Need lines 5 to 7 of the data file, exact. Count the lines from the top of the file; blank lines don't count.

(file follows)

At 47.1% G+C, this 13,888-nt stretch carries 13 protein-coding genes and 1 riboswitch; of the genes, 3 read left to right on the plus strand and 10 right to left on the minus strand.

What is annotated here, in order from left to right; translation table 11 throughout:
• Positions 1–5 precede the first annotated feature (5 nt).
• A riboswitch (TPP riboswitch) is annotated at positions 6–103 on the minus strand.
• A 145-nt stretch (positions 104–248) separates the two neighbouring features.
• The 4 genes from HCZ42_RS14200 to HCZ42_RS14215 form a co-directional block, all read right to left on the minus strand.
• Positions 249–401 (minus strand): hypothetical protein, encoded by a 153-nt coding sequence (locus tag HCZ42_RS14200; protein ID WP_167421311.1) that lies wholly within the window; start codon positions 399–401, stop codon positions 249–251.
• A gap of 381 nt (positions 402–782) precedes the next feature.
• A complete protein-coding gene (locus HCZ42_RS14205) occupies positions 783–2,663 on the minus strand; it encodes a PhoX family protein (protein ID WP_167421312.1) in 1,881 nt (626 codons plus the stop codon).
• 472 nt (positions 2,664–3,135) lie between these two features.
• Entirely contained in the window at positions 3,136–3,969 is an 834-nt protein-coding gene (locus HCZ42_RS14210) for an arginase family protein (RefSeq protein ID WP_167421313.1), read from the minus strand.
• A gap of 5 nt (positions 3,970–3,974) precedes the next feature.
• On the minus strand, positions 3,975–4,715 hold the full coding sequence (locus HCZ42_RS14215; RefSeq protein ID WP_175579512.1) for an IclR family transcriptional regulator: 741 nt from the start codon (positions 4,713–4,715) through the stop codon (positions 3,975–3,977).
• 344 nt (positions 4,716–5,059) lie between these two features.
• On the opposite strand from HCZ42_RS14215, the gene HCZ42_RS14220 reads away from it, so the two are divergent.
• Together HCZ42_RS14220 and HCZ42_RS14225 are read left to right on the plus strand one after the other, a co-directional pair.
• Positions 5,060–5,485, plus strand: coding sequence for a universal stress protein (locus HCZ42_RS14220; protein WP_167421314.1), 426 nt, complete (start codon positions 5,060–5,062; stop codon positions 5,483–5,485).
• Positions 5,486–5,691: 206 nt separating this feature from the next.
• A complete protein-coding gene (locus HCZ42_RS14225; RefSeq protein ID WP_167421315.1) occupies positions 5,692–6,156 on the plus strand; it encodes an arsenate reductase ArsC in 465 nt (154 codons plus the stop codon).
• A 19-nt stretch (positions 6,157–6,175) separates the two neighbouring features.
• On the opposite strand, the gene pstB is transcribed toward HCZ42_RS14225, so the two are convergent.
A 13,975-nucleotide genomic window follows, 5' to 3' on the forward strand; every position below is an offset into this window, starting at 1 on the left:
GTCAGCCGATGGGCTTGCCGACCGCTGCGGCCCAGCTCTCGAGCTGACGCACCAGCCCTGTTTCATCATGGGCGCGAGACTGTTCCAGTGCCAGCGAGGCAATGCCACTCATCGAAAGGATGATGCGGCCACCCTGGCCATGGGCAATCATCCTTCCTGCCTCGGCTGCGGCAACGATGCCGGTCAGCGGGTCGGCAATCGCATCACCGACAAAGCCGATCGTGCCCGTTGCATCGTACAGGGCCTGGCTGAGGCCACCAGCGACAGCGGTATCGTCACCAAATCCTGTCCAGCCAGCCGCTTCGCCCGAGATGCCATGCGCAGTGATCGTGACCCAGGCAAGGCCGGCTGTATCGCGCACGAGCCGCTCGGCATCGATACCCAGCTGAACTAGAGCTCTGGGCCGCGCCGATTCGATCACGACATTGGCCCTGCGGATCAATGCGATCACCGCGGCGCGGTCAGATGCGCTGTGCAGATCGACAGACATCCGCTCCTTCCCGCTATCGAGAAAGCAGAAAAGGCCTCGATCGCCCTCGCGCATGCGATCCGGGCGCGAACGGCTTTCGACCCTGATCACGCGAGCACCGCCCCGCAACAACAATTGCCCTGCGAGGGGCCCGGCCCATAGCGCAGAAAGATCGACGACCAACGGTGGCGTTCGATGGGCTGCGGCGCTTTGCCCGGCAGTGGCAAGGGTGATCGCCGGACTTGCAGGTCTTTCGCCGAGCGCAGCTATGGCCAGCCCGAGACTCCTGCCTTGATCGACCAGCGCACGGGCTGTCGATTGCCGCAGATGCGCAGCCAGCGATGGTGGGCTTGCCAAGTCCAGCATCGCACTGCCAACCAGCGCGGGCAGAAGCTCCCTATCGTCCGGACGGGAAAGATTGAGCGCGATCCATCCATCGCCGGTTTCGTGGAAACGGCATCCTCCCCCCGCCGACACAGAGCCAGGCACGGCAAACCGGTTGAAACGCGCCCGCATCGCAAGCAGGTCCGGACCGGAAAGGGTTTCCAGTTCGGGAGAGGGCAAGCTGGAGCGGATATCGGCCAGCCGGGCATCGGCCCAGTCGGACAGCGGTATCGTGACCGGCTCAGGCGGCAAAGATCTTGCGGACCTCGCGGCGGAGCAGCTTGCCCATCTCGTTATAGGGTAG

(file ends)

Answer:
• A 145-nt stretch (positions 104–248) separates the two neighbouring features.
• The 4 genes from HCZ42_RS14200 to HCZ42_RS14215 form a co-directional block, all read right to left on the minus strand.
• Positions 249–401 (minus strand): hypothetical protein, encoded by a 153-nt coding sequence (locus tag HCZ42_RS14200; protein ID WP_167421311.1) that lies wholly within the window; start codon positions 399–401, stop codon positions 249–251.